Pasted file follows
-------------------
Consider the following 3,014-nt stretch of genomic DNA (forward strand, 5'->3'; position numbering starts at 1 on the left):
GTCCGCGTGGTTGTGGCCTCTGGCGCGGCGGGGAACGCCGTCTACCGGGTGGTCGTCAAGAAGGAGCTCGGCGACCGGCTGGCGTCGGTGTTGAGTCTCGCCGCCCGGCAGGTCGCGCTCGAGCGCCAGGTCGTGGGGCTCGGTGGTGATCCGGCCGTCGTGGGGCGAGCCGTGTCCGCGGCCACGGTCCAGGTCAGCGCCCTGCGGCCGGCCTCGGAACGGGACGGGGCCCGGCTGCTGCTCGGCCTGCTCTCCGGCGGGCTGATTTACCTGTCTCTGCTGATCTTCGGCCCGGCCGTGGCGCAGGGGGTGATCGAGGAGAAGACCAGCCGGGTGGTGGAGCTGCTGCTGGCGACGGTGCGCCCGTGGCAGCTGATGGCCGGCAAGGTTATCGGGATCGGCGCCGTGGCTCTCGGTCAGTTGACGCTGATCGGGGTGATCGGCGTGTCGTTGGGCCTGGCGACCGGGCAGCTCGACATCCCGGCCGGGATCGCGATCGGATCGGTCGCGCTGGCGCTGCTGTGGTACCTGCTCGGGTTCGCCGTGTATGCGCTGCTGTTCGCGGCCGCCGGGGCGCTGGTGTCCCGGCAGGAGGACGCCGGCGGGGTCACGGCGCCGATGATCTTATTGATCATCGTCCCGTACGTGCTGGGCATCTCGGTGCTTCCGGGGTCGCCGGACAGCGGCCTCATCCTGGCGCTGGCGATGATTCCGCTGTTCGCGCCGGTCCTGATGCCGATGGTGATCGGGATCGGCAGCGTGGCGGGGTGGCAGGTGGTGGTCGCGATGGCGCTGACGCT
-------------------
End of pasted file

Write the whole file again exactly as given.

Consider the following 3,014-nt stretch of genomic DNA (forward strand, 5'->3'; position numbering starts at 1 on the left):
GTCCGCGTGGTTGTGGCCTCTGGCGCGGCGGGGAACGCCGTCTACCGGGTGGTCGTCAAGAAGGAGCTCGGCGACCGGCTGGCGTCGGTGTTGAGTCTCGCCGCCCGGCAGGTCGCGCTCGAGCGCCAGGTCGTGGGGCTCGGTGGTGATCCGGCCGTCGTGGGGCGAGCCGTGTCCGCGGCCACGGTCCAGGTCAGCGCCCTGCGGCCGGCCTCGGAACGGGACGGGGCCCGGCTGCTGCTCGGCCTGCTCTCCGGCGGGCTGATTTACCTGTCTCTGCTGATCTTCGGCCCGGCCGTGGCGCAGGGGGTGATCGAGGAGAAGACCAGCCGGGTGGTGGAGCTGCTGCTGGCGACGGTGCGCCCGTGGCAGCTGATGGCCGGCAAGGTTATCGGGATCGGCGCCGTGGCTCTCGGTCAGTTGACGCTGATCGGGGTGATCGGCGTGTCGTTGGGCCTGGCGACCGGGCAGCTCGACATCCCGGCCGGGATCGCGATCGGATCGGTCGCGCTGGCGCTGCTGTGGTACCTGCTCGGGTTCGCCGTGTATGCGCTGCTGTTCGCGGCCGCCGGGGCGCTGGTGTCCCGGCAGGAGGACGCCGGCGGGGTCACGGCGCCGATGATCTTATTGATCATCGTCCCGTACGTGCTGGGCATCTCGGTGCTTCCGGGGTCGCCGGACAGCGGCCTCATCCTGGCGCTGGCGATGATTCCGCTGTTCGCGCCGGTCCTGATGCCGATGGTGATCGGGATCGGCAGCGTGGCGGGGTGGCAGGTGGTGGTCGCGATGGCGCTGACGCT